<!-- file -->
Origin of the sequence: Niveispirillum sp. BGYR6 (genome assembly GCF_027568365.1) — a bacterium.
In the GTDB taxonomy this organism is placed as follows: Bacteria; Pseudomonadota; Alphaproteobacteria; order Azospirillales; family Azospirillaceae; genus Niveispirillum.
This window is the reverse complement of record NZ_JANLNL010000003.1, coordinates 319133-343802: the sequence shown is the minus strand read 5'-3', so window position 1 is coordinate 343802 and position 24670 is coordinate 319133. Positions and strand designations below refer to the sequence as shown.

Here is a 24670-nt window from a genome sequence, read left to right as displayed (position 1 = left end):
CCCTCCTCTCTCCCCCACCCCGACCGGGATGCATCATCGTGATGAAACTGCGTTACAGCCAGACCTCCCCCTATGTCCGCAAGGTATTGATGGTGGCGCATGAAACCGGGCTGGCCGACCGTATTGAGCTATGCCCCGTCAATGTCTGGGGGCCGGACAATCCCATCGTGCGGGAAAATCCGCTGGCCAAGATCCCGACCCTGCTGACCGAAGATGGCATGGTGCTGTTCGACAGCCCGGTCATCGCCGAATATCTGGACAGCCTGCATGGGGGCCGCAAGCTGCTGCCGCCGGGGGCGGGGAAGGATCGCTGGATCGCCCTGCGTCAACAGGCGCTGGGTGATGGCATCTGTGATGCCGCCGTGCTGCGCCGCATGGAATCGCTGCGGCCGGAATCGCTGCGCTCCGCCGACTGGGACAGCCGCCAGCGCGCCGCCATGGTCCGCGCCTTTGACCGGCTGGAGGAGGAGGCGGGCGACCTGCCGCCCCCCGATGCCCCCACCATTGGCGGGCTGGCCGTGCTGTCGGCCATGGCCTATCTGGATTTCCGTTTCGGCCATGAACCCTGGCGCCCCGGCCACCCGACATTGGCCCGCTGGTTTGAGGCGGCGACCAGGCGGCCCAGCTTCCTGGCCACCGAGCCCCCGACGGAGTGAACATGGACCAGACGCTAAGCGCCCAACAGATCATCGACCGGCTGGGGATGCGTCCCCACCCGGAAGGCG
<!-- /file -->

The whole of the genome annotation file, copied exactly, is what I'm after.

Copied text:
Origin of the sequence: Niveispirillum sp. BGYR6 (genome assembly GCF_027568365.1) — a bacterium.
In the GTDB taxonomy this organism is placed as follows: Bacteria; Pseudomonadota; Alphaproteobacteria; order Azospirillales; family Azospirillaceae; genus Niveispirillum.
This window is the reverse complement of record NZ_JANLNL010000003.1, coordinates 319133-343802: the sequence shown is the minus strand read 5'-3', so window position 1 is coordinate 343802 and position 24670 is coordinate 319133. Positions and strand designations below refer to the sequence as shown.

Here is a 24670-nt window from a genome sequence, read left to right as displayed (position 1 = left end):
CCCTCCTCTCTCCCCCACCCCGACCGGGATGCATCATCGTGATGAAACTGCGTTACAGCCAGACCTCCCCCTATGTCCGCAAGGTATTGATGGTGGCGCATGAAACCGGGCTGGCCGACCGTATTGAGCTATGCCCCGTCAATGTCTGGGGGCCGGACAATCCCATCGTGCGGGAAAATCCGCTGGCCAAGATCCCGACCCTGCTGACCGAAGATGGCATGGTGCTGTTCGACAGCCCGGTCATCGCCGAATATCTGGACAGCCTGCATGGGGGCCGCAAGCTGCTGCCGCCGGGGGCGGGGAAGGATCGCTGGATCGCCCTGCGTCAACAGGCGCTGGGTGATGGCATCTGTGATGCCGCCGTGCTGCGCCGCATGGAATCGCTGCGGCCGGAATCGCTGCGCTCCGCCGACTGGGACAGCCGCCAGCGCGCCGCCATGGTCCGCGCCTTTGACCGGCTGGAGGAGGAGGCGGGCGACCTGCCGCCCCCCGATGCCCCCACCATTGGCGGGCTGGCCGTGCTGTCGGCCATGGCCTATCTGGATTTCCGTTTCGGCCATGAACCCTGGCGCCCCGGCCACCCGACATTGGCCCGCTGGTTTGAGGCGGCGACCAGGCGGCCCAGCTTCCTGGCCACCGAGCCCCCGACGGAGTGAACATGGACCAGACGCTAAGCGCCCAACAGATCATCGACCGGCTGGGGATGCGTCCCCACCCGGAAGGCG